Skip to content


    Attention All WebMD Community Members:

    These message boards are closed to posting. Please head on over to our new WebMD Message Boards to check out and participate in the great conversations taking place:

    Your new WebMD Message Boards are now open!

    Making the move is as easy as 1-2-3.

    1. Head over to this page:

    2. Choose the tag from the drop-down menu that clicks most with you (and add it to any posts you create so others can easily find and sort through posts)

    3. Start posting

    Have questions? Email us anytime at [email protected]

    Is you pooch portly or feline fat? Pet Obesity Website
    Ernie Ward, DVM posted:
    This is an independent (aka not affiliated with any company) group that provides lots of information on pet obesity and how to help you pet lose weight (or stay trim!). Whether you want to know how much you should feed your pet or how many calories is in your pet food, this is a good reference.
    Was this Helpful?
    17 of 26 found this helpful
    ssjbsa responded:
    We adopted a 2 year old blue heeler/chihuahua. He weighs 19 pounds and is approx. 12-14 inches tall. When we first got him, he was slender and weighed 17 pounds, very skittish and shy. He is now very happy, plays alot, still skittish, but we expected that with his breed. Our concern is that he is always hungry. We feed him Ultra (about 1/2-2/4 cup) with a spoonful of canned. We just want to make sure we are not over feeding him. His bowels seem fine and is not over or under "going". Thanks!
    ponyrun2 replied to ssjbsa's response:
    I would first check with your vet... have him/her evaluate the dogs body condition and possibly check for any worms/parasites... if the vet is happy with the dog's weight and body condition and there are no worms or parasites then just keep doing what you are doing...

    Do you know anything about the dog's past ? I have a 9 month old Coonhound(?) mix that could eat 24/7 if I let her... she's healthy and the vet is happy with her weight (52#) and body condition... I think a lot of my puppy's feeding issues stem from the fact (as I was told) she was terribly underfed before I got her... I think she still has the mindset, even after 3 months in my home, that food isn't always going to be available so she has to eat as much of it as she can when she can regardless of whether she's actually hungry or not at the time... I've been able to get her over her severe anxiety when being fed (she'd goes nuts, jumping, barking, extremely excited, she even nipped me in the butt once) but she still gulps her food down in less than 30 seconds and keeps looking for more... I found she LOVES carrots, so as a healthly low-calorie treat I'll give her a couple of carrots (they also help satisfy her urge to chew)...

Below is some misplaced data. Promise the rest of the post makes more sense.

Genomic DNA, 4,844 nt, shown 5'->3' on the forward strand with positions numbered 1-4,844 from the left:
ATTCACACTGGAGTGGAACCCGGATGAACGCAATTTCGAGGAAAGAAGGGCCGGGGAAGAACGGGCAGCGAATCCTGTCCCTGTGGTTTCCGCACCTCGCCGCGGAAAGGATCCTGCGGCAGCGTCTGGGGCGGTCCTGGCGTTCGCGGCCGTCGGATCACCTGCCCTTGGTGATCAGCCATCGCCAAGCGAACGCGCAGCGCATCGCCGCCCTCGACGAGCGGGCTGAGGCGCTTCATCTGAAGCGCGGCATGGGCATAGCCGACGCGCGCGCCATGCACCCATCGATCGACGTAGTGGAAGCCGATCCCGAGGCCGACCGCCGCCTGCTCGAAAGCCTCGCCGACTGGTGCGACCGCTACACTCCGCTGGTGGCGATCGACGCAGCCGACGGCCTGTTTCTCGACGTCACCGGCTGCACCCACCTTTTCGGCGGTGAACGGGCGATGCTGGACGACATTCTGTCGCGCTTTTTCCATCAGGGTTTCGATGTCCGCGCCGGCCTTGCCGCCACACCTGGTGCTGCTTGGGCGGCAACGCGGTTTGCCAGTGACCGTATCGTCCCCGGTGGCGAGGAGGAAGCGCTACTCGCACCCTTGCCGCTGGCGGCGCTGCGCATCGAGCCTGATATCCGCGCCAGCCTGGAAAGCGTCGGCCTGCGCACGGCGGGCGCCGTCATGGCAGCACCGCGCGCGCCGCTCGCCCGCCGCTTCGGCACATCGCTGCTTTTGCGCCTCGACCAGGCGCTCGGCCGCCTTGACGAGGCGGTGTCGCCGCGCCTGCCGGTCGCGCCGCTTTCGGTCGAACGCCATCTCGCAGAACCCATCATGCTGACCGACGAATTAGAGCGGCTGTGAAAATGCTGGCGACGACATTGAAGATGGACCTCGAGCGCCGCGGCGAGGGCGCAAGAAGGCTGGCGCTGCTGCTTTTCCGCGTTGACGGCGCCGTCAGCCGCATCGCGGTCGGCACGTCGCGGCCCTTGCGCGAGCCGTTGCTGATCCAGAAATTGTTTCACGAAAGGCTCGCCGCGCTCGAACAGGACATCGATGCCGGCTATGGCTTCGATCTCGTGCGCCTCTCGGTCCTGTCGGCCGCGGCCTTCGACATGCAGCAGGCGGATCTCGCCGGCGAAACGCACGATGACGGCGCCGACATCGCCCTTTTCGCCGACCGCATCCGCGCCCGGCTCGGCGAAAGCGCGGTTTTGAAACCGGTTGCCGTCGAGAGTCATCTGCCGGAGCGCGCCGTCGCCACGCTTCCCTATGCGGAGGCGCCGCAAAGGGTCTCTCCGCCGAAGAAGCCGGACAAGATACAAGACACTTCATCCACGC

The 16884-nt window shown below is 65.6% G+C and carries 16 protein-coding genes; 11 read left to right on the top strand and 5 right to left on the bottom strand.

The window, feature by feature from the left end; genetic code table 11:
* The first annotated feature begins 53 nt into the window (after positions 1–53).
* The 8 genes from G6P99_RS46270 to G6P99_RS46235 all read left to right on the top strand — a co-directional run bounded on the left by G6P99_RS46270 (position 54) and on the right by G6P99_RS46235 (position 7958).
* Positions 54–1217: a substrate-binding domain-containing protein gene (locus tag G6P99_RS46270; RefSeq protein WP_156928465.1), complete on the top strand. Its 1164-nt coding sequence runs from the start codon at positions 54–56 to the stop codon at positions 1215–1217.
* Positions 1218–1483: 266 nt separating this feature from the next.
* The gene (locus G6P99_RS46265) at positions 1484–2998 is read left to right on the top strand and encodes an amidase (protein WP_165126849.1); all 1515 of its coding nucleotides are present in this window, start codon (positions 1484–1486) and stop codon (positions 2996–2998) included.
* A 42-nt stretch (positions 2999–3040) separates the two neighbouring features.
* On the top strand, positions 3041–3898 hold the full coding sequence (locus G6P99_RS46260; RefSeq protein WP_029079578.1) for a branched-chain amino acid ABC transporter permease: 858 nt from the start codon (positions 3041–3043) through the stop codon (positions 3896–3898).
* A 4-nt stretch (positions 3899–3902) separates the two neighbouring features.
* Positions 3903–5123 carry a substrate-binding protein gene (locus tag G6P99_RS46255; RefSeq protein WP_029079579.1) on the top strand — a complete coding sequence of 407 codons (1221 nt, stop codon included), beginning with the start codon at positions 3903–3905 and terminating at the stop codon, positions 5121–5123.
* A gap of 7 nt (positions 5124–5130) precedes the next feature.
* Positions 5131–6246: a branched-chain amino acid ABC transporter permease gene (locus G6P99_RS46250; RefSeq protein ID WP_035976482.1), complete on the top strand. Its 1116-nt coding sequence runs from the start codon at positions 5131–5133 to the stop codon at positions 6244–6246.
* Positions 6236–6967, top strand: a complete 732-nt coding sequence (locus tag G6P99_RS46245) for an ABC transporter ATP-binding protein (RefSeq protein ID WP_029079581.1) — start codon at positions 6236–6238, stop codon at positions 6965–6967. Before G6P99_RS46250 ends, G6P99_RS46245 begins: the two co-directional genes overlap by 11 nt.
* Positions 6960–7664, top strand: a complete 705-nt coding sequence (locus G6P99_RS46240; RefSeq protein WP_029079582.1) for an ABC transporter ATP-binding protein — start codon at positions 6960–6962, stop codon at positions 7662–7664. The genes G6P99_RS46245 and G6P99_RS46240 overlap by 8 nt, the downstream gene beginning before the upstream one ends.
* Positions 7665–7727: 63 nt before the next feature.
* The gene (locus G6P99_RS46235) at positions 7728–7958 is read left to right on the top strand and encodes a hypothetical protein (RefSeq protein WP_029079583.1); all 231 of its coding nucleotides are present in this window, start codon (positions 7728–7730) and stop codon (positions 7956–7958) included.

ssjbsa replied to ponyrun2's response:
    I know that they had one other dog that they had and when the other children came home and brought their animals, they had a hard time with him getting along with the pets and soon the kids. I believe he was very jealous and probably didn't get the attention or food that he was used to.
    I had not thought of carrots, what a good idea! He does love peanut butter and that is what I give him is 1/2 benadryl pill in at night. Sometimes I even give it to him around lunch time, only about 1 teaspoon though. I didn't want to overdo it.
    He does eat in about 30 seconds also...bless his heart. He is precious and don't know what we would do if anything happened to him. This is our first inside pet. Our last dog was 1/2 chow & 1/2 german shepherd, needless to say he stayed outside! We had since 5 weeks old and he passed away 5 years ago at the ripe old age of 16....
    ponyrun2 replied to ssjbsa's response:
    They do make pet bowls with projections in them that are supposed to help slow down your pet's eating... I tried my version by putting some of Marley's bones in her dish.... it didn't work too well... instead of 30 seconds it took her 60 seconds to finish...

    What I have learned over my lifetime of having pets is that what we as owners might think is skinny for our pets is actually their correct weight... that is why I suggest you ask you vet their opinion on his body condition and not just what the scale says... you can also google "Canine Body Condition Scoring" to evaluate it yourself although I have seen a few different charts and it can get a little confusing...

    Helpful Tips

    Excellent website for information on parasites in dogs and catsExpert
    I just conducted a seminar and hands-on demonstration on diagnosis of fecal parasites to veterinarians and technicians. An excellent ... More
    Was this Helpful?
    33 of 48 found this helpful

    Report Problems With Your Medications to the FDA

    FDAYou are encouraged to report negative side effects of prescription drugs to the FDA. Visit the FDA MedWatch website or call 1-800-FDA-1088.

    Learn more about the AVMA

    WebMD Special Sections